U.S. Food and Drug Administration Commissioner Scott Gottlieb and Deputy Commissioner Anna Abram made the following statement Oct. 30, 2018, regarding a new plan to advance plant, animal biotechnology innovation:
Innovations in plant and animal biotechnology offer tremendous opportunities for advancing public health. Promising new technologies that can edit animal and plant genomes have the potential to improve human and animal health, animal well-being, food productivity and food security. New forms of biotechnology allow modification of living organisms, such as plants or animals, in order to produce a new product, such as a novel pharmaceutical, new food variety or disease-resistant crop. These are just some of the new plant and animal-based biotechnology innovations that are opening up new opportunities to improve public health.
At the FDA, we’re committed to fostering advances in this field while ensuring the safety of plant and animal biotechnology products used by consumers. The FDA is taking new steps to put in place modern regulation that fosters innovation in this emerging space. Today, we’re announcing our new Plant and Animal Biotechnology Innovation Action Plan. This new plan advances policy priorities that the FDA will pursue to clarify our science-and-risk-based approach for product developers; avoid unnecessary barriers to future innovation in plant and animal biotechnology; and advance safety and our public health mission.
Our Action Plan works to address questions we regularly receive from biotechnology stakeholders, including developers of these products and public health interest groups. This new plan identifies priorities in three important areas: 1) advancing human and animal health by promoting product innovation and applying modern, efficient and risk-based regulatory pathways; 2) strengthening public outreach and communication regarding the FDA’s approach to innovative plant and animal biotechnology; and 3) increasing engagement with domestic and international partners on biotechnology issues.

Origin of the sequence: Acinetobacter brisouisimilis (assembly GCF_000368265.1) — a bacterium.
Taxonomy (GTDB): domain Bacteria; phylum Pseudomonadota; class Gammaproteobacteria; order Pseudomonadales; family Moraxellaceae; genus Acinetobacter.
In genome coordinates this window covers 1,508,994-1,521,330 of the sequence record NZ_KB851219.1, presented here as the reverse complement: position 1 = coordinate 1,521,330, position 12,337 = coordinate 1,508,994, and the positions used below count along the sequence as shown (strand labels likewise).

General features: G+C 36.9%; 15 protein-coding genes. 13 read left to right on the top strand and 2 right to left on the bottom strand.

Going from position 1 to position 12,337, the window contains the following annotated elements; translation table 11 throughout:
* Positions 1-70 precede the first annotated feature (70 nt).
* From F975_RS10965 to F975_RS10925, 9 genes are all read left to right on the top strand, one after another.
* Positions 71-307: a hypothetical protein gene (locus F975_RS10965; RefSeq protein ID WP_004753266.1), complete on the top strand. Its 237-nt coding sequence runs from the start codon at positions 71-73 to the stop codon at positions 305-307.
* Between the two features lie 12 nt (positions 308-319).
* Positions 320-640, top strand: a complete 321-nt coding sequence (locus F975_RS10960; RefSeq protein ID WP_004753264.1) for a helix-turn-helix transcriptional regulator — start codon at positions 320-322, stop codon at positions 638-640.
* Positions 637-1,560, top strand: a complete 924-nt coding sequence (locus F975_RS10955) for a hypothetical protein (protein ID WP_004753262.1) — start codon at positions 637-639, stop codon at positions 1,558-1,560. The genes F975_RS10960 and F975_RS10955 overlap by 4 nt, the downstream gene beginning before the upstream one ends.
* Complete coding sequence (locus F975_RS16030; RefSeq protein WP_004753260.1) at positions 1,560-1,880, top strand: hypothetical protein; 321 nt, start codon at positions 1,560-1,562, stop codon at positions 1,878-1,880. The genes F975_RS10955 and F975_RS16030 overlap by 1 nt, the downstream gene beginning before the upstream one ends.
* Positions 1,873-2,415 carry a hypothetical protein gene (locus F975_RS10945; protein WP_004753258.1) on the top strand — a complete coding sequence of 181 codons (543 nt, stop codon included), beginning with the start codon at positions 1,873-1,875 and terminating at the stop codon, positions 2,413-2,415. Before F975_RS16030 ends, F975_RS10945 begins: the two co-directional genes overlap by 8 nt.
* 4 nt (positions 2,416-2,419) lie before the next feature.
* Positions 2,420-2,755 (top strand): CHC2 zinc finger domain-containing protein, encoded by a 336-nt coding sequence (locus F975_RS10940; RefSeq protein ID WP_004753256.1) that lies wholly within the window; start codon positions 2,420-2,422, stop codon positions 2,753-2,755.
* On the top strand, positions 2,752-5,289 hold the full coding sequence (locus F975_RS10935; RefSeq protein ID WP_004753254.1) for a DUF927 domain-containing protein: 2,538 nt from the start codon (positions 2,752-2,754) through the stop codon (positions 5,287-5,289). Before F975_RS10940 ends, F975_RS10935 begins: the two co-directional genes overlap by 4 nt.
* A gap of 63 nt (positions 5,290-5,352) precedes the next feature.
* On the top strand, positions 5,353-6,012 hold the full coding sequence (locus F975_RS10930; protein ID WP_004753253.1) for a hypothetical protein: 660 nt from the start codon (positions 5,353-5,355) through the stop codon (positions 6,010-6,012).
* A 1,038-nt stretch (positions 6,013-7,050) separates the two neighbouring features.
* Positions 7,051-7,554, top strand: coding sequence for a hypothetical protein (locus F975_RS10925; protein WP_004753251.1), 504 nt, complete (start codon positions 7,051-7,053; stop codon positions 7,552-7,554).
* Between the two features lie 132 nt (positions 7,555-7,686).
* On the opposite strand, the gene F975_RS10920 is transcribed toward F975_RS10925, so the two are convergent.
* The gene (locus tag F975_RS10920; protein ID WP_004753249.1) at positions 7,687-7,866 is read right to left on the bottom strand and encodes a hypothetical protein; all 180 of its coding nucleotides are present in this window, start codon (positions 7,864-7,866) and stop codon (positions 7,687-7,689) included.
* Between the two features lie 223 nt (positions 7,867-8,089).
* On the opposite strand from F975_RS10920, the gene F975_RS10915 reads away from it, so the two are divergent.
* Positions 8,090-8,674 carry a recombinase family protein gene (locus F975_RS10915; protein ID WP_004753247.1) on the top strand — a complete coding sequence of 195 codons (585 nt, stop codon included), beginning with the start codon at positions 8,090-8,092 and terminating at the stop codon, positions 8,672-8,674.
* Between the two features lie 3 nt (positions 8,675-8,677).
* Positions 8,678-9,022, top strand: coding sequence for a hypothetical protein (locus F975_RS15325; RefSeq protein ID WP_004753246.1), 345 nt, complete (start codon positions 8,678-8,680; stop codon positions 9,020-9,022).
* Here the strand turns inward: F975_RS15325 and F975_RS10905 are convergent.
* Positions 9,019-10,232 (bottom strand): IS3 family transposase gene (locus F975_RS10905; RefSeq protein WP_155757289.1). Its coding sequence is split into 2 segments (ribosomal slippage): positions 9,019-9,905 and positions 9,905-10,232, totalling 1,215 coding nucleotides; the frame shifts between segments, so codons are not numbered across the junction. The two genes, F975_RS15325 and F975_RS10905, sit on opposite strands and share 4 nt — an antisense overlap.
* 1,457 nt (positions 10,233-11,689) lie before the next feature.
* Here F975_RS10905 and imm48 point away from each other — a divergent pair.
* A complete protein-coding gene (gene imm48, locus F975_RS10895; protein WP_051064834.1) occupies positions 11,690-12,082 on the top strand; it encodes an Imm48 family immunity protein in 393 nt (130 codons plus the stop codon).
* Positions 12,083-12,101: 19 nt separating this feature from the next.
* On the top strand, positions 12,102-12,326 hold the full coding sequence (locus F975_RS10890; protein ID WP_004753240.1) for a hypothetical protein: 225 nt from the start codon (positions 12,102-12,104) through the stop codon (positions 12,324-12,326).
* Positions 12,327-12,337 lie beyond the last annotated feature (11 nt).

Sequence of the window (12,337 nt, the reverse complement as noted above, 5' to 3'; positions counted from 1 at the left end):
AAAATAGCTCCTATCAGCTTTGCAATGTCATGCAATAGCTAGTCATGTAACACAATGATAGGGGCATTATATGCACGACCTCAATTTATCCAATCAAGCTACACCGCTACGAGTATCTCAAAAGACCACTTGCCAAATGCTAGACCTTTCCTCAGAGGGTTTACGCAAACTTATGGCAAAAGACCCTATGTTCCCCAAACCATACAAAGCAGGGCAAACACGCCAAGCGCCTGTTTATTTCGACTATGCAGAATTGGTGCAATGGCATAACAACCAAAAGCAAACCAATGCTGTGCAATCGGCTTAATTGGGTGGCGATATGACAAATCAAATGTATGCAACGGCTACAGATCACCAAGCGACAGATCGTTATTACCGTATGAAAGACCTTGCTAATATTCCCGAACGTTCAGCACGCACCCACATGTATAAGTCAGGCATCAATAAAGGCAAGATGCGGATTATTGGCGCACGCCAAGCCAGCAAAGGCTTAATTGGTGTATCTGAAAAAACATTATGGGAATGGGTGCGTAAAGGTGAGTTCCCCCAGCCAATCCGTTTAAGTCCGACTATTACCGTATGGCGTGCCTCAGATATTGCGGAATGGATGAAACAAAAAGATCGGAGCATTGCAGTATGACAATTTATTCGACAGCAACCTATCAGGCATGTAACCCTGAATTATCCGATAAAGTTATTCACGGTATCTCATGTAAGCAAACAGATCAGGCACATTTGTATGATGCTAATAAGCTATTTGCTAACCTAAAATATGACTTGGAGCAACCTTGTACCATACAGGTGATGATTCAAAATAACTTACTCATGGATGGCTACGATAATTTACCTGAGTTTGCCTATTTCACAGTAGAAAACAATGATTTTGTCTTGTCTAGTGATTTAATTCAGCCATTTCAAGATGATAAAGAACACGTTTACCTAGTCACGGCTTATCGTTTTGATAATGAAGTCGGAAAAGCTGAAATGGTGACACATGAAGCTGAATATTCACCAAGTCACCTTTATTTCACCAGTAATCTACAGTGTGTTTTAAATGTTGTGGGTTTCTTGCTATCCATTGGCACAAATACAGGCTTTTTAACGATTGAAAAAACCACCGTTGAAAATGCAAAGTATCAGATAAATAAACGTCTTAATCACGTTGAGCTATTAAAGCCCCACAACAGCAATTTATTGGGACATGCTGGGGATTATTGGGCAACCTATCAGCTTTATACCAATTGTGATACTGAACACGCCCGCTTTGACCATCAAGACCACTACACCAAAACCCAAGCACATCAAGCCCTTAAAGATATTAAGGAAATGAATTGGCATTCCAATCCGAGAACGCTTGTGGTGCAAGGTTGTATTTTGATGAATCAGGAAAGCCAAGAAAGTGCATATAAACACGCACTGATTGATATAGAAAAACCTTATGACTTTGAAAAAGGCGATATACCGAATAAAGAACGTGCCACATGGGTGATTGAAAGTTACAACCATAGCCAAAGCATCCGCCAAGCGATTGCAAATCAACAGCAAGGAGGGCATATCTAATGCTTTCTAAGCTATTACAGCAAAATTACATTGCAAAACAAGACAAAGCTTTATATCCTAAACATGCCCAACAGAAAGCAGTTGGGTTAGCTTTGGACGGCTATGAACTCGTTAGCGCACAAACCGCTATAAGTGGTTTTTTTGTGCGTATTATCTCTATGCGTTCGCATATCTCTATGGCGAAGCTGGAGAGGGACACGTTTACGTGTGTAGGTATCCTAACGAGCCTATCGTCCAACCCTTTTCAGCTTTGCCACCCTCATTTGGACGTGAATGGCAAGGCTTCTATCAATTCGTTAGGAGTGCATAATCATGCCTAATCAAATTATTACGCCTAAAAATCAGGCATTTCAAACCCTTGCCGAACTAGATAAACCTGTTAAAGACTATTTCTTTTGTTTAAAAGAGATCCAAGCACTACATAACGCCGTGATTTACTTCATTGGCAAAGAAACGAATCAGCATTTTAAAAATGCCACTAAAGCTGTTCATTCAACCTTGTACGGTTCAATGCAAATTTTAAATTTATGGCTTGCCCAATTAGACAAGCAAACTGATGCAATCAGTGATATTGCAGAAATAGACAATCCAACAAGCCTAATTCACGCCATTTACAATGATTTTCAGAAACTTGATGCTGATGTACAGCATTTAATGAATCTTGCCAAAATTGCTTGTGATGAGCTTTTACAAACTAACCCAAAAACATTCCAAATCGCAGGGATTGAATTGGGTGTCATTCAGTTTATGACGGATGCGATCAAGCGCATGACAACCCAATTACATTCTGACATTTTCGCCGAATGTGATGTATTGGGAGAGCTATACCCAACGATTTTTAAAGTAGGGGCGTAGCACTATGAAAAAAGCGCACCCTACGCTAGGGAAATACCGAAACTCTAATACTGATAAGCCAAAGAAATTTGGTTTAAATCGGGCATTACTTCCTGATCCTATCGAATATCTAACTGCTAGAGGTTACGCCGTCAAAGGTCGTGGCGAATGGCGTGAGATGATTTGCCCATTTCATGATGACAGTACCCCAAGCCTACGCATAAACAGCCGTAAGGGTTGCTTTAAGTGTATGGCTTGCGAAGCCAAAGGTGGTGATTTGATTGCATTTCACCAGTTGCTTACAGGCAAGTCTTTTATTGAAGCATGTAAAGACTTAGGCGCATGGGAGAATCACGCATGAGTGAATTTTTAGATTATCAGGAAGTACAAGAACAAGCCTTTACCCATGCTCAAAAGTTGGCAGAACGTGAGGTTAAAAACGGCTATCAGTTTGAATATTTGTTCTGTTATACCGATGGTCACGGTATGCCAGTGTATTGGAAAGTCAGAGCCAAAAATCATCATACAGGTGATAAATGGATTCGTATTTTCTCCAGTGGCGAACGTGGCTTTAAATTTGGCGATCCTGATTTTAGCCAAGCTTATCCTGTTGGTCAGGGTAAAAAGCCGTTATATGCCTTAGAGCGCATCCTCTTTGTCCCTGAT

Many of the priorities identified in our Action Plan are well underway. We will be seeking public input as appropriate, over the coming year, with the expectation of continuing implementation and making meaningful progress on the Action Plan’s commitments in the months and years ahead.
As a first step, the FDA will adopt a comprehensive policy framework for the development and regulatory oversight of animal biotechnology products, including for intentionally genetically altered animals and the food and drug products derived from them. This modern, flexible framework will advance the agency’s commitment to safety while promoting innovation in this space. Our shared goal is to help usher in new, beneficial and safe products to consumers and animals as quickly and safely as possible.
As part of this effort, the agency intends to publish two guidance documents over the next year. These new guidances will provide more clarity on how the FDA is applying its regulatory oversight to evaluate new animal biotechnology products based on the risk profile of ed-pills24.
In addition, the FDA’s Center for Veterinary Medicine (CVM) intends to hold a public webinar on Dec. 3, during which we’ll discuss the science behind genome editing in animals, the promising uses of this technology in animals and the potential risks, and information about CVM’s flexible risk-based approach to the regulation of intentional genomic alterations to animals. CVM will also address some of the common misconceptions about the FDA’s regulation of these products. At this webinar, the FDA’s Center for Biologics Evaluation and Research will also provide information about genome editing used in producing human products, including those for use in xenotransplantation, and how these products will be regulated.